Elizabeth Wiskemann (1899-1971)
Wiskemann was born in Sidcup, Kent, to a German father and English mother. After schooling in London, she read history at Cambridge, graduating in 1921 and going on to study for a Ph.D. on Napoleon III and the Roman question. She was deeply disappointed to gain only a MLitt for her doctoral dissertation thwarting initial hopes of an academic career.
Wiskemann and the Rise of Nazism
In 1930, Wiskemann went to Berlin as a journalist, where she witnessed the rise of Hitler and developed a passionate interest in German politics. She was one of the first British journalists to realize the threat posed by Nazism, writing influential articles in the New Statesman and other journals warning of the imminent danger to international peace. Such was the impact of her writing that she was expelled from Germany by the Gestapo in 1936. She nonetheless continued reporting on political developments from other parts of central Europe. In 1938, she published her first book, Czechs and Germans, the result of a commission from the Royal Institute of International Affairs to study the crisis arising from the presence of a large ethnic German population in Czechoslovakia. Her second book, Undeclared War, which appeared the following year, was a further exposé of Nazi ambitions in central and eastern Europe. With the coming of war, the accuracy of Wiskemann’s forecast greatly enhanced her reputation as a journalist and political analyst.
Second World War
Wiskemann officially spent the Second World War as an assistant press attaché to the British Legation in Switzerland. This, in fact, was cover for her real task of collecting non-military intelligence from Germany and occupied Europe. In this capacity, she played a major role in halting the deportation of Hungarian Jews to Auschwitz. When, in May 1944, British Intelligence first discovered the true destination of the trains transporting Hungarian Jews, Allied Command turned down a request to bomb the railway lines (due to limited resources). At this point, Wiskemann hit on a cunning ploy. Knowing that it would be seen by Hungarian intelligence, she deliberately sent an unencrypted telegram to the Foreign Office in London. This contained the addresses of the offices and homes of the Hungarian government officials best positioned to halt the deportations and suggested that they be targeted in a bombing raid. When, quite coincidentally, several of these buildings were hit in a US raid on 2 July, the Hungarian government leapt to the conclusion that Wiskemann’s telegram had been acted upon and put an end to the deportations. Wiskemann's war-time exploits have recently been fictionalized by the Swiss author Peter Kamber in his novel Geheime Agentin (Secret Agent) (2010).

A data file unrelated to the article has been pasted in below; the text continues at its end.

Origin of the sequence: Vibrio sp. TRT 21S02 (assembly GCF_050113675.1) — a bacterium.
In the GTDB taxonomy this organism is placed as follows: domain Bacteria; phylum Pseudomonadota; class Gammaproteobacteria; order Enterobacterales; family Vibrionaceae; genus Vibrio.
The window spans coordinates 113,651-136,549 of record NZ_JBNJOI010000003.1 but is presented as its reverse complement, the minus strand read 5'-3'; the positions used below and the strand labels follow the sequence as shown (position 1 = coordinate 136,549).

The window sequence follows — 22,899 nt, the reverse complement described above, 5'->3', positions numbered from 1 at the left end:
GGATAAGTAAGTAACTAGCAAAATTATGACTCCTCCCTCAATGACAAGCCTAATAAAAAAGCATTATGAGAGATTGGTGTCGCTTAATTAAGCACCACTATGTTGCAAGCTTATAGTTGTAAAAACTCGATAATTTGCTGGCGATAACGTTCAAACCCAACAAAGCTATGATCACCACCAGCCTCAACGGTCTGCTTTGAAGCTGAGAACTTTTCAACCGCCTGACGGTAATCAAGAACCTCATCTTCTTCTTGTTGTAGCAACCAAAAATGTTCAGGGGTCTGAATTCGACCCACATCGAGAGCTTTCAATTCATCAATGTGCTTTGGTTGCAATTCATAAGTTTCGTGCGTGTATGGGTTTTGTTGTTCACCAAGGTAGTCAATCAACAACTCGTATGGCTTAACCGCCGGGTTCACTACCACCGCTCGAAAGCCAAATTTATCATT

Wiskemann and Edinburgh
At war's end, Wiskemann returned to journalism, increasingly specializing in Italian politics, building on ties that she had established with the Italian Resistance while working in Switzerland. The Rome-Berlin Axis (1949), a study of the relations between Hitler and Mussolini, saw her establish a reputation as a historian in academic circles. This was reinforced by Germany's Eastern Neighbours (1956), an analysis of the problem of Germany's eastern borders. She was thus a strong candidate when the Montague Burton Chair of International Relations at Edinburgh University fell vacant in 1958. Wiskemann was appointed for an initial three-year period on the recommendation of William Norton Medlicott (1900-1987), Professor of International History at the London School of Economics. Lectures by previous holders of the Chair had been poorly attended as they formed part of no degree course. Wiskemann, however, did much to boost the profile of her post by inviting national and international experts to lead discussion groups on issues of the day. The focus of her own teaching increasingly moved away from European issues to developments in post-colonial Africa.
Wiskemann chose not to stand for re-election to the Chair, much to the University Court’s dismay, as it had proved difficult to fill. In a letter of 28 July 1960, Wickemann explained that deteriorating eyesight, exacerbated by a recent unsuccessful operation, had led to her decision. Tragically, this condition would eventually lead Wiskemann to take her own life in 1971. Wiskemann went on to work as a tutor in modern European history at Sussex University (1961-1964). She published three further major works in the last decade of her life, Europe of the Dictators (1966), The Europe I Saw (1968), Fascism in Italy (1969), followed, posthumously, by Italy Since 1945 (1971).
In 1965 Wiskemann received an honorary doctorate from the University of Oxford. Her status as Edinburgh's first woman professor is honoured by a plaque in George Square on the university's Arts campus.